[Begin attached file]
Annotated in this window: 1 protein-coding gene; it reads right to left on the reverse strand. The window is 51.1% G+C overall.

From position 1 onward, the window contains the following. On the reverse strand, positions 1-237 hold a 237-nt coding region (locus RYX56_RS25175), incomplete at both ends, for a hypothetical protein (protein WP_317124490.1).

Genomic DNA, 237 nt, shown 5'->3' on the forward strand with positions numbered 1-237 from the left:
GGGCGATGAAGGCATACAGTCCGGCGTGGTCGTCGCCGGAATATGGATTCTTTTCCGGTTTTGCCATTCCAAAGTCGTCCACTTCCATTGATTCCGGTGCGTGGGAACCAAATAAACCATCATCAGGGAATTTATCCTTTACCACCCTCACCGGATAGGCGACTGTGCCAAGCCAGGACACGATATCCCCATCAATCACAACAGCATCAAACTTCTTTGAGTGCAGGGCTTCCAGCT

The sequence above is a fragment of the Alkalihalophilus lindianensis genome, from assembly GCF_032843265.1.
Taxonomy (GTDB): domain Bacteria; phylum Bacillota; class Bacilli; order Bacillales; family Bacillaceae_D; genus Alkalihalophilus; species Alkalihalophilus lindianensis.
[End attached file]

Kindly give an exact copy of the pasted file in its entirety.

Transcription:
Annotated in this window: 1 protein-coding gene; it reads right to left on the reverse strand. The window is 51.1% G+C overall.

From position 1 onward, the window contains the following. On the reverse strand, positions 1-237 hold a 237-nt coding region (locus RYX56_RS25175), incomplete at both ends, for a hypothetical protein (protein WP_317124490.1).

Genomic DNA, 237 nt, shown 5'->3' on the forward strand with positions numbered 1-237 from the left:
GGGCGATGAAGGCATACAGTCCGGCGTGGTCGTCGCCGGAATATGGATTCTTTTCCGGTTTTGCCATTCCAAAGTCGTCCACTTCCATTGATTCCGGTGCGTGGGAACCAAATAAACCATCATCAGGGAATTTATCCTTTACCACCCTCACCGGATAGGCGACTGTGCCAAGCCAGGACACGATATCCCCATCAATCACAACAGCATCAAACTTCTTTGAGTGCAGGGCTTCCAGCT

The sequence above is a fragment of the Alkalihalophilus lindianensis genome, from assembly GCF_032843265.1.
Taxonomy (GTDB): domain Bacteria; phylum Bacillota; class Bacilli; order Bacillales; family Bacillaceae_D; genus Alkalihalophilus; species Alkalihalophilus lindianensis.